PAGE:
3. Painful sex after hysterectomy
After the removal of the uterus, they stitch the top of the vagina (vaginal vault). Sex after hysterectomy can be uncomfortable when the wound has not completely healed. This usually takes 6 to 8 weeks but can also take longer. Like with any wound, in the beginning, the tissues around the vaginal cuff may be less sensitive and flexible.
But also abnormalities of the vaginal vault or cuff cause on occasion chronic pain after hysterectomy. At times, the pain at the very top end of the vagina can be neuropathic, and due to nerves sending abnormal pain signals.
Usually, there is no visible damage, but even the gentle touch is felt as pain.
4. Pelvic pain after hysterectomy
In general, after surgery, your body will start to form scar tissue as part of the normal healing process. When two healing tissues become connected with scar tissue, they form what they call adhesions. Because the normal surface has been disrupted organs that would normally slide along each other will now stick together. This may cause pelvic pain after hysterectomy and a number of other symptoms.
Other symptoms women with adhesions may experience are:
- Lower back pain
- Constipation or pain with bowel movements
- Bladder pain after hysterectomy
- Pain during intercourse
Pain after hysterectomy due to the reoccurrence of endometriosis may happen when the endometriosis lesions are not thoroughly removed during surgery. Having a hysterectomy does not always cure persistent pelvic pain due to endometriosis. Women who choose to keep their ovaries should know that they have a 6 times higher chance of reoccurrence compared to women who have the ovaries removed.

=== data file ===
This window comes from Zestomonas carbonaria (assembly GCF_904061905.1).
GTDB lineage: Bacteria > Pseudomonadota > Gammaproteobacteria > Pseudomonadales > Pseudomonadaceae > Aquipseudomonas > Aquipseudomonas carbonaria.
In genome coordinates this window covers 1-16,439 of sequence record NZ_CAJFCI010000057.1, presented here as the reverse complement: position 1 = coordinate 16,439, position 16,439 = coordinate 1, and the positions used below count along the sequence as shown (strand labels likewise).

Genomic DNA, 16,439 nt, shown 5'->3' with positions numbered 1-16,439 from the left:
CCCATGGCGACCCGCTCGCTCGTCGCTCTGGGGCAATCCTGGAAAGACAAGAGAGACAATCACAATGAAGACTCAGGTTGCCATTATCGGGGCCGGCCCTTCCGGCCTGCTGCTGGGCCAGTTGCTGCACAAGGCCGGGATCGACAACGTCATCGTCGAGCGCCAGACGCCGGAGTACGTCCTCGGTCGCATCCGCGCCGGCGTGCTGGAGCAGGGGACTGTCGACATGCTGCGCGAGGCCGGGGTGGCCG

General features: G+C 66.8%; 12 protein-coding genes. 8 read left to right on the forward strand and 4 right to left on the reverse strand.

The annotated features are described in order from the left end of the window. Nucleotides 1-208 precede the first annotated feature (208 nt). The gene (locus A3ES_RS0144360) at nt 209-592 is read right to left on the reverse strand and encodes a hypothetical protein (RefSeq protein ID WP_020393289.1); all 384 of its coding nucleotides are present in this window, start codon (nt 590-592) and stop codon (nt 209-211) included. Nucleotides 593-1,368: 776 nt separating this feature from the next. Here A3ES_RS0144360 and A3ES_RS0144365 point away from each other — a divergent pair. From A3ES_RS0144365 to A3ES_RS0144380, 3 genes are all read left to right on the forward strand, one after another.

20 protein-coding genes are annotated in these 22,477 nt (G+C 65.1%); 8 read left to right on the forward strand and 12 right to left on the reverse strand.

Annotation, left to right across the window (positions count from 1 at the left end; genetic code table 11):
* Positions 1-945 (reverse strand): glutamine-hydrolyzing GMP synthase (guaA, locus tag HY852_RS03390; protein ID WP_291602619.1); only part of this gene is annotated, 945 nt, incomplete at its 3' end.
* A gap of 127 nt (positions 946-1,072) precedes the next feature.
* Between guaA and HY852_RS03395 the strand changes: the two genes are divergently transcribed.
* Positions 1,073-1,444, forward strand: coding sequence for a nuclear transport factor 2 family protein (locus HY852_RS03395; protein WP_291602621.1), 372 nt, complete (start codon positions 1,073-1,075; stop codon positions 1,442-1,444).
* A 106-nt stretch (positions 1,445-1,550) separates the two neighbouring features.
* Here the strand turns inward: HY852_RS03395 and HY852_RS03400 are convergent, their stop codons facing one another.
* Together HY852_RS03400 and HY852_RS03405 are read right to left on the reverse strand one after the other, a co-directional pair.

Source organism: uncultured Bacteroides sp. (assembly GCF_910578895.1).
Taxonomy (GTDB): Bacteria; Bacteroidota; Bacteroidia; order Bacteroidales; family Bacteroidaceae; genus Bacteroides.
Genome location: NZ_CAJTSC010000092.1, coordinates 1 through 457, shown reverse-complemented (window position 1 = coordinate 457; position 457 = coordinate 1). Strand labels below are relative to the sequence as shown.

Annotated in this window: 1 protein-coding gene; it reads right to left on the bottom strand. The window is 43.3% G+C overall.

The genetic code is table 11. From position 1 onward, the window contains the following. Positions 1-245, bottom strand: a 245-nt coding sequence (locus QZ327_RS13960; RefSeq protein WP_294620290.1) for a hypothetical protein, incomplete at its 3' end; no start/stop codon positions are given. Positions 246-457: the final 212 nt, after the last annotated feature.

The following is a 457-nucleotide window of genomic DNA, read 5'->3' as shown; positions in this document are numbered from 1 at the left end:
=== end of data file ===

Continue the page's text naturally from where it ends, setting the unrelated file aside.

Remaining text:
5. Ovarian pain after hysterectomy
Monthly ovulation pain can continue after hysterectomy when a woman still has her ovaries. After they remove the uterus, ovulation continues normally. Without the uterus, the eggs that are produced, fall in the pelvic cavity where they are absorbed.
About 10% of women will develop ovarian cysts after hysterectomy. They believe this happens because there is less blood flow to the ovaries after they remove the uterus. Some of these cysts cause no symptoms at all but others can be the reason for severe abdominal pain after hysterectomy.
Ovarian cysts always need a closer examination. The majority of these cysts are harmless but there is always a small risk that they twist, burst or contain cancerous cells. Ovarian cancer in the early stages has few and vague symptoms.
More specific symptoms such as bloating, persistent pelvic pain and being nauseous, usually develop in later stages, when cancer has already spread.
6. Painful joints after hysterectomy
Following a full hysterectomy, women can also suffer from joint pains. This can affect various joints in the body like such as the knees, shoulders and the hips. You can read more about menopausal arthralgia and why this occurs in our post sudden and widespread post hysterectomy joint pain.
Treating pain after hysterectomy:
How they treat pain after a hysterectomy depends on the cause and severity of the pain. In normal cases, pain after hysterectomy responds well to pain medications. Taking enough rest during the recovery phase is important and doing too much too soon may lead to increased pain or tenderness.
It is important for you to know that the soreness and aches in the body may persist for quite a few months. Therefore, to get your mind distracted from pain, involve yourself in some relaxation techniques or hobby classes or light household chores. Be patient with yourself and keep in mind that your pain will eventually completely fade away.
The pain should gradually decline and should be intermittent in later stages of recovery. However, if this pain becomes severe, your physician will check your condition to find out the underlying medical condition. Then you may need a complete examination by your gynecologist, and running the necessary laboratory tests.